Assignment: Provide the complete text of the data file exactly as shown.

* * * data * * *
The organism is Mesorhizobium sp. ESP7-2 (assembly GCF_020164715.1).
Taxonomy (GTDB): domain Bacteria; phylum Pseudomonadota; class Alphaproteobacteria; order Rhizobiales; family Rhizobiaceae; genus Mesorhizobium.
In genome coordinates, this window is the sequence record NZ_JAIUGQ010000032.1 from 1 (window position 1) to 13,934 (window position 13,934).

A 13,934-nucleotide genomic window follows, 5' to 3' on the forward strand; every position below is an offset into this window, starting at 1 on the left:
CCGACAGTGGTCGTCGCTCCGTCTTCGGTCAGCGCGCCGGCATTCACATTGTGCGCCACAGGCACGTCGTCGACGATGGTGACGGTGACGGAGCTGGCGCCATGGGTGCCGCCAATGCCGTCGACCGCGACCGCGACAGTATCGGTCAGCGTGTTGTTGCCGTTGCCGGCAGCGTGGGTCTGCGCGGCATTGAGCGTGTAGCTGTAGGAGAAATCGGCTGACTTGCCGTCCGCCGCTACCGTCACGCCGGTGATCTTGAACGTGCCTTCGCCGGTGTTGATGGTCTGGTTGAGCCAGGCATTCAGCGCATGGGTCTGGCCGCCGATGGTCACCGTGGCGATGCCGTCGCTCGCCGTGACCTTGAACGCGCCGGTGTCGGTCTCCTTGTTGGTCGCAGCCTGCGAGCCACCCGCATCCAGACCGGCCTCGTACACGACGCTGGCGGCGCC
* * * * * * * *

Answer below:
The organism is Mesorhizobium sp. ESP7-2 (assembly GCF_020164715.1).
Taxonomy (GTDB): domain Bacteria; phylum Pseudomonadota; class Alphaproteobacteria; order Rhizobiales; family Rhizobiaceae; genus Mesorhizobium.
In genome coordinates, this window is the sequence record NZ_JAIUGQ010000032.1 from 1 (window position 1) to 13,934 (window position 13,934).

A 13,934-nucleotide genomic window follows, 5' to 3' on the forward strand; every position below is an offset into this window, starting at 1 on the left:
CCGACAGTGGTCGTCGCTCCGTCTTCGGTCAGCGCGCCGGCATTCACATTGTGCGCCACAGGCACGTCGTCGACGATGGTGACGGTGACGGAGCTGGCGCCATGGGTGCCGCCAATGCCGTCGACCGCGACCGCGACAGTATCGGTCAGCGTGTTGTTGCCGTTGCCGGCAGCGTGGGTCTGCGCGGCATTGAGCGTGTAGCTGTAGGAGAAATCGGCTGACTTGCCGTCCGCCGCTACCGTCACGCCGGTGATCTTGAACGTGCCTTCGCCGGTGTTGATGGTCTGGTTGAGCCAGGCATTCAGCGCATGGGTCTGGCCGCCGATGGTCACCGTGGCGATGCCGTCGCTCGCCGTGACCTTGAACGCGCCGGTGTCGGTCTCCTTGTTGGTCGCAGCCTGCGAGCCACCCGCATCCAGACCGGCCTCGTACACGACGCTGGCGGCGCC